Strong relationships between developers and manufacturing partners are critical to bringing products to market faster in this global economy. OEMs need to have good communication skills and work effectively with partners who can handle global projects.
Partnering with connector suppliers with proven experience in customized solutions can be beneficial in multiple ways, including reduced development timelines. Development processes for standard products are much different than those for custom products. OEMs can’t wait for a process that gathers market needs and then revises and validates a concept through customer feedback. Such a process could take months or years to finalize a concept, and a custom connector development should take weeks, not months. OEMs must find a connector supplier that understands this, can adjust the development process during concept stages to meet critical timelines, and can provide budgetary proposals quickly and with a high degree of accuracy.
Misperception: Custom connectors are too expensive.
When looking at the unit cost of commercial connectors, a customized solution might be higher. However, design concessions must be considered as well. High-density, office-grade connectors can’t withstand the temperatures, shock, and vibration or deliver the plating thicknesses and, in many cases, the ingress protection needed for many applications. Design concessions are needed to account for these differences, since they all add production costs and, as such, make customized solutions even more attractive in comparison. Plus, when a connector supplier also has experience developing housings for electronics, a customized solution can integrate the connection technology into the housing, ensuring the most efficient use of space and reducing overall assembly costs.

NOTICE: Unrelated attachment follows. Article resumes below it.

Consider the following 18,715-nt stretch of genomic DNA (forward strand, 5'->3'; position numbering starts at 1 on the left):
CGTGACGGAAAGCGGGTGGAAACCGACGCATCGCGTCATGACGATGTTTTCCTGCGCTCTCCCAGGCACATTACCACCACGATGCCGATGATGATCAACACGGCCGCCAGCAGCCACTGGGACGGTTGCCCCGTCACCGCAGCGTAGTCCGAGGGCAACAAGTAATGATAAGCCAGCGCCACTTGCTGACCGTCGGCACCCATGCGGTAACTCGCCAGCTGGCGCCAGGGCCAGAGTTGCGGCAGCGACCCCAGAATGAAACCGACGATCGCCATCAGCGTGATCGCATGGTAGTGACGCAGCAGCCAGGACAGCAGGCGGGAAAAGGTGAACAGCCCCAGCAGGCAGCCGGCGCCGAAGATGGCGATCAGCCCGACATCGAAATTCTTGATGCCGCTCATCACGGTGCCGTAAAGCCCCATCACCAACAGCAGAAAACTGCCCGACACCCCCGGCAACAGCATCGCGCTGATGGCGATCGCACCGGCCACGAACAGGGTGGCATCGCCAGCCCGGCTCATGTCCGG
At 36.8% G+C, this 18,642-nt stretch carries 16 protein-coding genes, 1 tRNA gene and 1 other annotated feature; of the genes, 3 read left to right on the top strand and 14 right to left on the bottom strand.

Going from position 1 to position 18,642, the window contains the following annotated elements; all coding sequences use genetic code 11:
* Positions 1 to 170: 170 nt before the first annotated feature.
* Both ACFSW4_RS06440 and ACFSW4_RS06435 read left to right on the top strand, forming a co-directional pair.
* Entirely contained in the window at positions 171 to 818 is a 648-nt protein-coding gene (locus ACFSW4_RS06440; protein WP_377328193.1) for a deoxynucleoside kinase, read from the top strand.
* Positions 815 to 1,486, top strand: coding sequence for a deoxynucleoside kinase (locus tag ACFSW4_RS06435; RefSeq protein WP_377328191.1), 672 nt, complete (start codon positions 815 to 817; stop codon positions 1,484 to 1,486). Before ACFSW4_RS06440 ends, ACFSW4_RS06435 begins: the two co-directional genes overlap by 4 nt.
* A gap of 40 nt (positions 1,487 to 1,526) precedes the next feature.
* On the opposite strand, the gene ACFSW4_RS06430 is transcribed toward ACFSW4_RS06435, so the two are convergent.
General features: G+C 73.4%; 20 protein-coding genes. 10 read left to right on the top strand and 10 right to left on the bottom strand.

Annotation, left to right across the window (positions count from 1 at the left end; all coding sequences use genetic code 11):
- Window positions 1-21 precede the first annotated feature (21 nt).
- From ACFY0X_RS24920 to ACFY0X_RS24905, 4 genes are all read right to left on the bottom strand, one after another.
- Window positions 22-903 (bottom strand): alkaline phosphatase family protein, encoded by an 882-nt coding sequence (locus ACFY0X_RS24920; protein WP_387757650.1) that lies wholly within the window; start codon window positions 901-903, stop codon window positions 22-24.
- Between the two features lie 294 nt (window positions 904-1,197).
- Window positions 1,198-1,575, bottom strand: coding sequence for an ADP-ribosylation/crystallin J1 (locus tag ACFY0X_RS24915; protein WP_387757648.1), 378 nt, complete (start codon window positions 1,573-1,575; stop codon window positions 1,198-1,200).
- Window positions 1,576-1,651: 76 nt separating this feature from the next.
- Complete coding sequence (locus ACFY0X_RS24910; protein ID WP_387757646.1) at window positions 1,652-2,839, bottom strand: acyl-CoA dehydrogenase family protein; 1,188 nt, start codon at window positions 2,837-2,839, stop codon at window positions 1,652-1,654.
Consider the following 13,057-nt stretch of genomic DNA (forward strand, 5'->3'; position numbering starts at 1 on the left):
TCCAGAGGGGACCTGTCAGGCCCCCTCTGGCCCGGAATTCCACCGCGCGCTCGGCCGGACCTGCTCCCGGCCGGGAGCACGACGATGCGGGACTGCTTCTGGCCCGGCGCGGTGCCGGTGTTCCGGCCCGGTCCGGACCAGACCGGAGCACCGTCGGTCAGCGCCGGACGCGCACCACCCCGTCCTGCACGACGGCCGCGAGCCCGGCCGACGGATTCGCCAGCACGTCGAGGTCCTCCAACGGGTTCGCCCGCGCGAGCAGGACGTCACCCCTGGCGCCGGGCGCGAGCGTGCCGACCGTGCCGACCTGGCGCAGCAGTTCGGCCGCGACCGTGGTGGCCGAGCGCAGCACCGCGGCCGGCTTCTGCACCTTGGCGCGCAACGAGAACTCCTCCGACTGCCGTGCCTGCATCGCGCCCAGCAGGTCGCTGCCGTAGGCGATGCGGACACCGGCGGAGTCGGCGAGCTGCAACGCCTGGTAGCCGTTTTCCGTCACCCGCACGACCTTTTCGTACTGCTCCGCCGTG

OEMs are under great pressure to quickly develop new products that increase intelligence and functionality, reduce size and weight, and provide attractive price/performance benefits — and all without sacrificing robustness. Expanding I/O counts and networking capabilities can accomplish this, but the pressure to reduce size is in direct opposition to this solution.
When considering all the challenges to making standard, off-the-shelf solutions work, customized solutions become much more attractive. If one connector met everyone’s needs, there wouldn’t be thousands of different types of connectors available today. Customized solutions can meet high-density needs by combining networking, power, and I/O into a hybrid connector that can be integrated into the product housing to save production costs. They can also provide the individual look and feel required to strengthen an OEM’s brand.
Once an OEM decides that a custom connector solution is the right choice, the next step is choosing the right connector company to partner with. A connector supplier that is well recognized for quality, has global capabilities, and is experienced in developing custom solutions is critical for success. A valuable partner should also offer design consultation, not just subcontracting services. A deep understanding of plastics, contact design, and — most importantly — how they come together to make a quality connector is needed as well. Balancing the technical and commercial requirements will provide the best solution possible.